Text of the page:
How to Stretch Your College Dough

It's not how much you have. It's what you do with it that counts. Even if parents and aid keep you fully funded, you will thank yourself a million times throughout your life if you start practicing a frugal lifestyle now.

CollegeData's Top Money-Saving Tips

  • Plan. Call it a spending plan or budget, but make one now. Budgets keep your spending in check. See CollegeData's article Stay Afloat Financially at College.
  • Ditch the car. Use public transportation, ride-share services, or a bicycle instead of owning a car. The cost of car payments, upkeep, and insurance is a huge nonessential student expense.
  • Use credit wisely. If you want to use credit, get a low-limit card. Use it only for planned purchases or for emergencies. Never let anyone else charge purchases to your card.
  • Eat in. If you are on a dining plan, choose the most economical one and use it. If you are preparing your own meals, learn to be a reasonably good cook. Take your lunch to school. Shop the food co-ops and bargain aisles at the local market.
  • Resist "impulse" purchases. Delay such purchases for a week. Buy only what you can pay off that month. Have no shame about returning things.
  • Buy textbooks on the cheap. Buy used books. (Use to search for the best prices.) Purchase early, keep them unmarked and in good condition, and resell them as soon as the term is over. Growing alternatives include textbook rental and e-textbooks. (Try to locate available electronic titles.)
  • Pay your bills on time. Even a few late fees will seriously set you back. Plus, paying bills on time helps you build a good credit history, which pays off when you rent housing, buy a home, or start your own business.
  • Be a ferocious bargain hunter for items you need. For example, buy almost all your clothes on sale or at discount stores and thrift stores.
  • Set aside money for fun. You have to enjoy yourself.
  • Work. Work income adds up, even if it's a few hours a week. Babysitting and art or music lessons can pay well and also be rewarding.
  • Save and invest ten percent of your income. Your whole life is ahead of you. You need to build the resources to support it.

More Consumer Tips

Get smart with your phone. Join with family or friends to get a group cell phone plan. Use Internet phone access. Get free long distance or use cheap phone cards. Know your cell phone limits on usage and don't ever exceed them. Use e-mail instead of text messaging.

Stick with the basics. If you are signing up for services, such as TV in your dorm room, choose only basic packages.

Beware of spring break. Student vacations can be a big trap for impulse spending. Try taking your break close to home.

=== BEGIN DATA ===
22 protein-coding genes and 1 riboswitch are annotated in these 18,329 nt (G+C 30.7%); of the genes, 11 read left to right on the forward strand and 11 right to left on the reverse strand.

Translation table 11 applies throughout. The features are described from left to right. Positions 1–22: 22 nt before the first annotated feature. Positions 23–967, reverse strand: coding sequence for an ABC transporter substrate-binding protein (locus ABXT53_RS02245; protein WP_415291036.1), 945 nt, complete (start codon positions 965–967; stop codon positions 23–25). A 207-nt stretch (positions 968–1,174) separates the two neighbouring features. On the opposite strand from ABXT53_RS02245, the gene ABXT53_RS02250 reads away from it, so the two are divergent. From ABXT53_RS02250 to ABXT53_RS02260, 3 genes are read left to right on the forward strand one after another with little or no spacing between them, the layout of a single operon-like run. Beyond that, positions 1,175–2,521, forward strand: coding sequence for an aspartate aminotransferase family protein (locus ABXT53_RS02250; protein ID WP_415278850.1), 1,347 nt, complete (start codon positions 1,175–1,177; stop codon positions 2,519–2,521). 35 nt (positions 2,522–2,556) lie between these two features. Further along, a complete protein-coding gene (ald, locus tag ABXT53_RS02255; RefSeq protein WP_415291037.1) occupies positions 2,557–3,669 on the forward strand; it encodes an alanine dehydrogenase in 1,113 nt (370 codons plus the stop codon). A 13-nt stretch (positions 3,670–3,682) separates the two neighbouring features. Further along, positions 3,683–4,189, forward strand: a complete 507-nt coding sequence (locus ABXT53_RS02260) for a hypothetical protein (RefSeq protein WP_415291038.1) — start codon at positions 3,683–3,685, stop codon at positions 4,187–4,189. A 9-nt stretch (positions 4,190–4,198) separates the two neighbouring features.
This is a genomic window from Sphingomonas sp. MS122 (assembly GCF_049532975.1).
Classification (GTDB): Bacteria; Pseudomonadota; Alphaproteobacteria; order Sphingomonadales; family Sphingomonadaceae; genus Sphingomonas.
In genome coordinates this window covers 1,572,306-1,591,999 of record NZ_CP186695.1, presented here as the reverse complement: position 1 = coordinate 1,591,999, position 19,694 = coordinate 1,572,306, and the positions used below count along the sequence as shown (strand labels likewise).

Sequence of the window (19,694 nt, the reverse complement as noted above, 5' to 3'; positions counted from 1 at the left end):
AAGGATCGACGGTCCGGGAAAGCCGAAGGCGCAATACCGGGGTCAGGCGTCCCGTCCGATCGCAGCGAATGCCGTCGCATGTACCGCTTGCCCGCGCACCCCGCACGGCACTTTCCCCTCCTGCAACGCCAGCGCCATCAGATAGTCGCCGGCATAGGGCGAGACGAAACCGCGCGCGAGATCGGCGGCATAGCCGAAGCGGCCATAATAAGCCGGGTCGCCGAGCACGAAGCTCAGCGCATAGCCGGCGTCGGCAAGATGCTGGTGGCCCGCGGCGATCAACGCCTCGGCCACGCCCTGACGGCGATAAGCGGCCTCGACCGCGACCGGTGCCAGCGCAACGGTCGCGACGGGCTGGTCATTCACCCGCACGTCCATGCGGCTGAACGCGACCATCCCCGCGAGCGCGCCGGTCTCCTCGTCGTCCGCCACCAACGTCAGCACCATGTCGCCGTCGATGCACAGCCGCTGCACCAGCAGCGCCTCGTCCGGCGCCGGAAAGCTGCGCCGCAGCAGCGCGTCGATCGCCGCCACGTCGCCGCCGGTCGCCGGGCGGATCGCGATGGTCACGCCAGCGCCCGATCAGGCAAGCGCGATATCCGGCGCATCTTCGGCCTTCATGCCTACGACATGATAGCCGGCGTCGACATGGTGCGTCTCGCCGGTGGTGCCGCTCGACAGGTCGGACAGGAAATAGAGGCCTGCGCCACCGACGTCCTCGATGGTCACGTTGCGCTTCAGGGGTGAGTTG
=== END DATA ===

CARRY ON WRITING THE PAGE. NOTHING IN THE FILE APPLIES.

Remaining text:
Ignore bargains on items that you don't need. Fifty percent off a $200 impulse purchase means you are still spending $100 you didn't plan on and probably don't have.

Keep your receipts and read them carefully. This helps you track your spending and ensures that you were not overcharged. Plus, many stores have limited return policies.

Keep an organized wallet. So you can find your discount cards when you need them.

Avoid late fees. Late fees are a complete waste. Don't give your precious cash to video rental stores, libraries, the parking department, credit card companies, etc.

Socializing and Entertainment Tips

Have fun on campus. You can enjoy movies, lectures, performances, and sports right on campus for little or no cost.

Join clubs. Get involved in campus activities: clubs, the newspaper, sports, drama, etc. Costs are usually low and you will get plenty of socializing and fun without a high entry fee. Carefully evaluate high-ticket social clubs, such as sororities and fraternities.

Learn the art of the cheap date. Cook at home or find cheap but yummy eateries. Go to parks and museums. Bike together. Volunteer together. Date people who appreciate your financial savvy.

Remember that vice is expensive. Enough said.

Socialize at home—even if home is your dorm room. Take a tip from your grandparents and learn a few group games. Did you know that lots of students enjoy playing cards? Bridge and penny poker can be great fun. Go to for card game ideas and rules.

Find frugal friends. If your pals are big spenders, find new ones. Ditto for girlfriends and boyfriends.

Financial information provided on this site is of a general nature and may not apply to your situation. Consult a financial or tax advisor before acting on such information.

For Students Age 18 and Older

Have you received a Personal Invitation to apply for a Student Credit card?

Learn how to qualify for a Personal Invitation to apply for a Student Credit Card

1st Financial Bank believes students who pick colleges wisely will also want to learn how to use credit cards wisely.

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